United States District Court, D. Massachusetts
Daniel G. Gaudet; Plaintiff,
U.S. Bank, N.A. as Trustee for Credit Suisse First Boston Mortgage Securities Corp., CSFB Mortgage-Backed Pass-Through Certificates, Series 2005-12; and Wells Fargo Bank, N.A.; Defendants.
MEMORANDUM & ORDER
NATHANIEL M. GORTON UNITED STATES DISTRICT JUDGE.
case involves a mortgage dispute between Daniel Gaudet
(“Gaudet” or “plaintiff”), proceeding
pro se, and U.S. Bank, National Association
(“U.S. Bank”) and Wells Fargo Bank, N.A.
(“Wells Fargo”, collectively
August, 2005, plaintiff granted a mortgage on property
located on Nashua Street in Ayer, Massachusetts (“the
property”) in favor of Mortgage Electronic Registration
Systems, Inc. (“MERS”) to secure a promissory
note. That mortgage was eventually assigned to U.S. Bank, the
current mortgagee of record and holder of the note. Plaintiff
defaulted on his mortgage and applied for a loan modification
without success. Gaudet filed a complaint against the
mortgagee and others in state court on January 30, 2018, a
foreclosure sale proceeded on February 2, 2018, and
defendants removed the case to this Court on February 18,
2018. Pending before the Court are defendants' motion to
dismiss and plaintiff's motion to stay execution.
survive a motion to dismiss, a complaint must contain
sufficient factual matter, accepted as true, to “state
a claim to relief that is plausible on its face.”
Bell Atl. Corp. v. Twombly, 550 U.S. 544,
570 (2007). Plaintiff's barebones complaint is devoid of
facts sufficient to state a legal claim for relief. The
“Facts” section of the complaint contains three
sentences. The only substantial allegation is that:
About the last year applied for the loan modification plan,
the Defendant upon receiving his loan modification
application despite promise by the loan mitigation department
of the WELLS FARGO BANK, they schedule my home for Auction on
the date of the Thursday February first-2018.
complaint must provide the defendant “fair notice of
what the plaintiff's claim is and the grounds upon which
it rests.” Educadores Puertorriquenos en
Accion v. Hernandez, 367 F.3d 61, 66
(1st Cir. 2004). Gaudet's complaint does do so, nor does
it even purport to state a cause of action.
complaint alleges three “counts”: injunctive
relief, loan modification and damages. Those are remedies,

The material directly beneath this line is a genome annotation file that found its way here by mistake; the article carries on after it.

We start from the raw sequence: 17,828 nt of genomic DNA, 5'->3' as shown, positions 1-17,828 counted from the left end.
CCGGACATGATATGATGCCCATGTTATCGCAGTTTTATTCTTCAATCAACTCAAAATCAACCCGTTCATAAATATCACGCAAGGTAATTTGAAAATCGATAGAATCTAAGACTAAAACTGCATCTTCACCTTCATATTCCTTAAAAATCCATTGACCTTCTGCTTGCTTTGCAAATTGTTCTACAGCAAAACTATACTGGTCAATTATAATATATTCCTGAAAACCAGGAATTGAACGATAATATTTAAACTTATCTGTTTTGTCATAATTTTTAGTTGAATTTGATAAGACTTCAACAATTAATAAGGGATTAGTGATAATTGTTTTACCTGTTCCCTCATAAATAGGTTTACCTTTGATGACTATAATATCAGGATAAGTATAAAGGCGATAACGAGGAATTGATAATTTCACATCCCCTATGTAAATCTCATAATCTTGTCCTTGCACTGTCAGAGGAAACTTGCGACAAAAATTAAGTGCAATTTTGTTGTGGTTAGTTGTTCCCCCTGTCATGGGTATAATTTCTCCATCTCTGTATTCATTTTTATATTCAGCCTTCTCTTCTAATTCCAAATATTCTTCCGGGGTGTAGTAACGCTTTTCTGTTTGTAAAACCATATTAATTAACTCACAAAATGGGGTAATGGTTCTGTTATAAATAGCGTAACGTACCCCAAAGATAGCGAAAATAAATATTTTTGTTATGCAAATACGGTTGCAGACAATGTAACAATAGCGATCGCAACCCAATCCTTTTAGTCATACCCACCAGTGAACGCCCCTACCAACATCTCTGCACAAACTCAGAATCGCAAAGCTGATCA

however, and not causes of action. Given that the foreclosure
has already occurred, plaintiff's request for injunctive
relief is moot. See Oakville Dev. Corp. v.
FDIC, 986 F.2d 611, 613 (1st Cir. 1993).
fact that a plaintiff files a complaint pro se
“militates in favor of a liberal reading, ”
Boivin v. Black, 225 F.3d 36, 43
(1st Cir. 2000), but even under that stricture,
plaintiff's complaint is deficient. The Court will,
however, afford Mr. Gaudet the opportunity to amend his
complaint. See Fed. R. Civ. P. 15(a)(2). The amended
complaint must contain more facts and must provide defendants
notice of the specific claim (or claims) he is bringing.
instance, if plaintiff is alleging that defendants breached a
contract, he must specify how defendants breached it. If he
alleges that he relied on a misrepresentation made by
defendants, he must specify
(1) the allegedly fraudulent statements; (2) the identity of
the speaker; (3) where and when the statements were made; and
(4) [how] the statements were fraudulent.
See Suna v. Bailey Corp., 107 F.3d
64, 68 (1st Cir. 1997).
“promise by the loan mitigation department of Wells
Fargo Bank” was made in writing, plaintiff should
attach that letter to his amended complaint.
amended complaint need not present every detail of his
interactions with Wells Fargo and U.S. Bank. A “short
and plain statement of the claim” will suffice,
see Fed.R.Civ.P. 8(a)(2), but the plaintiff must
state “with particularity the circumstances
constituting fraud or mistake.” Fed.R.Civ.P. 9(b). In
any event, the complaint must give defendants notice of the
claims against them and the factual allegations in support of
plaintiff fails to allege facts sufficient to state a claim
upon which relief can be granted, defendants' motion to
dismiss will be allowed. For the same reason, ...